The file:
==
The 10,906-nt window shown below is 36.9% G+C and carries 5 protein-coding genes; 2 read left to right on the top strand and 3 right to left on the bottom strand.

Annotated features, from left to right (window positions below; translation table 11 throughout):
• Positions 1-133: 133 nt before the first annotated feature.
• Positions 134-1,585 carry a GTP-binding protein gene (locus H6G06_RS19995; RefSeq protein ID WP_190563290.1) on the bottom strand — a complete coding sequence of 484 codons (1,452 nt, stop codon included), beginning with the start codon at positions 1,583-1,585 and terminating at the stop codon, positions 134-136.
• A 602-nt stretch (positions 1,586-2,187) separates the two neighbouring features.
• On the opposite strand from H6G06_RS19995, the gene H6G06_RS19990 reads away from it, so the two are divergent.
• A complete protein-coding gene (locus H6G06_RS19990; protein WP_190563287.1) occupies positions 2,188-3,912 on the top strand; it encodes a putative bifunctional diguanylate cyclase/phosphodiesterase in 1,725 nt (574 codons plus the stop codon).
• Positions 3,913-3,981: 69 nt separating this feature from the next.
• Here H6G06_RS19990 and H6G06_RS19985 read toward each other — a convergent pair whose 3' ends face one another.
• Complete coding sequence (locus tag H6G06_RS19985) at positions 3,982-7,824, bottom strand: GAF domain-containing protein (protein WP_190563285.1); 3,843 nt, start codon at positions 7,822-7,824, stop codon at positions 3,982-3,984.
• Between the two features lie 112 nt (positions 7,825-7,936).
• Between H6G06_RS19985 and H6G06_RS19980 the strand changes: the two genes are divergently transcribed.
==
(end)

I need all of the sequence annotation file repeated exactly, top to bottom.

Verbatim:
The 10,906-nt window shown below is 36.9% G+C and carries 5 protein-coding genes; 2 read left to right on the top strand and 3 right to left on the bottom strand.

Annotated features, from left to right (window positions below; translation table 11 throughout):
• Positions 1-133: 133 nt before the first annotated feature.
• Positions 134-1,585 carry a GTP-binding protein gene (locus H6G06_RS19995; RefSeq protein ID WP_190563290.1) on the bottom strand — a complete coding sequence of 484 codons (1,452 nt, stop codon included), beginning with the start codon at positions 1,583-1,585 and terminating at the stop codon, positions 134-136.
• A 602-nt stretch (positions 1,586-2,187) separates the two neighbouring features.
• On the opposite strand from H6G06_RS19995, the gene H6G06_RS19990 reads away from it, so the two are divergent.
• A complete protein-coding gene (locus H6G06_RS19990; protein WP_190563287.1) occupies positions 2,188-3,912 on the top strand; it encodes a putative bifunctional diguanylate cyclase/phosphodiesterase in 1,725 nt (574 codons plus the stop codon).
• Positions 3,913-3,981: 69 nt separating this feature from the next.
• Here H6G06_RS19990 and H6G06_RS19985 read toward each other — a convergent pair whose 3' ends face one another.
• Complete coding sequence (locus tag H6G06_RS19985) at positions 3,982-7,824, bottom strand: GAF domain-containing protein (protein WP_190563285.1); 3,843 nt, start codon at positions 7,822-7,824, stop codon at positions 3,982-3,984.
• Between the two features lie 112 nt (positions 7,825-7,936).
• Between H6G06_RS19985 and H6G06_RS19980 the strand changes: the two genes are divergently transcribed.